Mangroves Lack the Genetic Diversity to Adapt to Climate Change
New research shows that these salt-water-loving plants are likely ill-equipped to cope with the sea level rise.
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Mangroves support coastal ecosystems around the world. In the tropics and subtropics, they rim coastlines and estuaries in thick green bands, providing shelter for everything from monkeys to Bengal tigers to critically endangered sloths. Considering their wide range and unique adaptations to saltwater environments, mangroves seem like an evolutionary success story. But the reality is that mangroves have surprisingly low genetic diversity, which will be a big problem as they attempt to adapt to changing conditions. New research suggests that mangroves may break rather than bend under the stress of the climatic changes to come.
Suhua Shi, an evolutionary biologist at Sun Yat-sen University in Guangzhou, China, and her colleagues surveyed the genetic material of six of the world’s roughly 100 mangrove species, examining 26 populations around the Gulf of Thailand and China’s Hainan Island. The team found that within each species, mangroves are so low in genetic diversity that individual trees are essentially indistinguishable from one another. This means they will have less chance of adapting to a changing world than more diverse species.
The finding is surprising, as mangroves seem like paragons of survival. Mangroves are adapted to living in salt water that is often too harsh for other trees and shrubs. And, over the past several hundred thousand years, mangroves have survived changes in sea levels as the oceans have risen and fallen with the ice ages. They can withstand regular swings in salinity and temperature. But at the end of the Last Glacial Maximum 20,000 years ago, when sea level rose particularly quickly, most mangroves died. Those that survived represented only a sliver of the original genetic diversity. Biologists refer to events like this as a genetic bottleneck.
Mangroves have yet to recover from this bottleneck. “They sort of barely eke out a living,” says Chung-I Wu, a University of Chicago evolutionary biologist and coauthor of the paper. Several years ago, the researchers glimpsed how the lack of diversity affects mangrove resilience when a series of major floods hit Yalong Bay on Hainan Island. The seawater rose by a meter, killing up to 95 percent of some of the island’s mangrove species.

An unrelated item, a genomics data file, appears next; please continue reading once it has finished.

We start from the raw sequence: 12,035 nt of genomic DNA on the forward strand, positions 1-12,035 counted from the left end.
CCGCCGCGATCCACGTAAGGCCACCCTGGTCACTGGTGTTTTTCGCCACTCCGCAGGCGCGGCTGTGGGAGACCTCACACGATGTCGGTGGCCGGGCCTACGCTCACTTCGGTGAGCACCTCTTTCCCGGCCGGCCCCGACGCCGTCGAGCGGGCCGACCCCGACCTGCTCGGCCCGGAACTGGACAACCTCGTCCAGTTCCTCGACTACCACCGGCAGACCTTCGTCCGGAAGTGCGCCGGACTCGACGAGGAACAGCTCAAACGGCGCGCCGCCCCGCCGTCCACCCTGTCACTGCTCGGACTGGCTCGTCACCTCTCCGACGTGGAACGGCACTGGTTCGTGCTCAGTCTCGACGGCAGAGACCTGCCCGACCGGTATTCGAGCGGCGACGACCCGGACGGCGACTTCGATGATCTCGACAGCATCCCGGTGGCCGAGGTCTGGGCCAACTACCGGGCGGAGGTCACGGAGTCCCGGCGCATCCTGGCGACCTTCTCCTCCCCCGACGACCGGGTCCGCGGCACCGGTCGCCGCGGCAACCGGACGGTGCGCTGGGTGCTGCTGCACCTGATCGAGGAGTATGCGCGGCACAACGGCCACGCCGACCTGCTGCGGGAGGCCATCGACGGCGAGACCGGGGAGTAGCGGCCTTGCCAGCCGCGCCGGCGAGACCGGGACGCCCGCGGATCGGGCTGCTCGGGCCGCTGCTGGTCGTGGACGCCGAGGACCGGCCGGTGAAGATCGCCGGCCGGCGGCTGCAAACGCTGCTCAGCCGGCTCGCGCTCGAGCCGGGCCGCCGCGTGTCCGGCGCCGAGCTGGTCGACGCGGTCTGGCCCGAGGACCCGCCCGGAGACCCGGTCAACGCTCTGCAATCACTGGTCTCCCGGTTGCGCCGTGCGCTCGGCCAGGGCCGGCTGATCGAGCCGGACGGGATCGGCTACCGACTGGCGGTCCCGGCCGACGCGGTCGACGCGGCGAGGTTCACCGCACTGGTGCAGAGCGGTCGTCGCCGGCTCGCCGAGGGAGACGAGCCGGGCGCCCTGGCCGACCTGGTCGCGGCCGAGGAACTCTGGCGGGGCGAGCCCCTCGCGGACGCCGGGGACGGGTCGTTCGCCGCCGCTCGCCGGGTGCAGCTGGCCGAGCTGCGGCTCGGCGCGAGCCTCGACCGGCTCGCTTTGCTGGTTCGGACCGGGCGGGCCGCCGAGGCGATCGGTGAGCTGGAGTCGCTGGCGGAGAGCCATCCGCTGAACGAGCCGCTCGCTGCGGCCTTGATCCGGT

When the team looked at the relationship between the rate of mortality and the genetic diversity of the local mangrove species, they found that species with the lowest diversity fared the worst.
Yet the trees aren’t the only species at risk. “If the mangroves are gone—because they anchor the entire tropical coast—all the crustaceans, all the seagrasses, the whole coastal flora and fauna would change completely,” Wu says.
Future sea level rise brought on by anthropogenic warming will be even more threatening to mangroves than past changes in sea level, Wu says, because humans have modified areas surrounding many mangroves, making an inland retreat more difficult. A meter rise now would be worse for the plants than in the past, he says, potentially threatening their very survival.
Catherine Lovelock, an ecologist at the University of Queensland in Australia, says the discovery that mangroves are so low in genetic diversity is “very interesting,” but she thinks comparing the genetic diversity of mangroves with other marine plants, such as seagrasses, would put the findings in context. Perhaps mangroves aren’t the only species to have been weakened by past bottlenecks.
Lovelock isn’t worried that mangroves will go extinct, but says losses could be permanent in remote areas. Mangroves only rarely disperse long distances. If the mangroves in some areas are wiped out, it’s unlikely they’ll return, even if the environmental conditions reverse.
Wu sees the problem in much starker terms. “If the sea level continues to rise, the first group [of species] to die will be the mangroves.”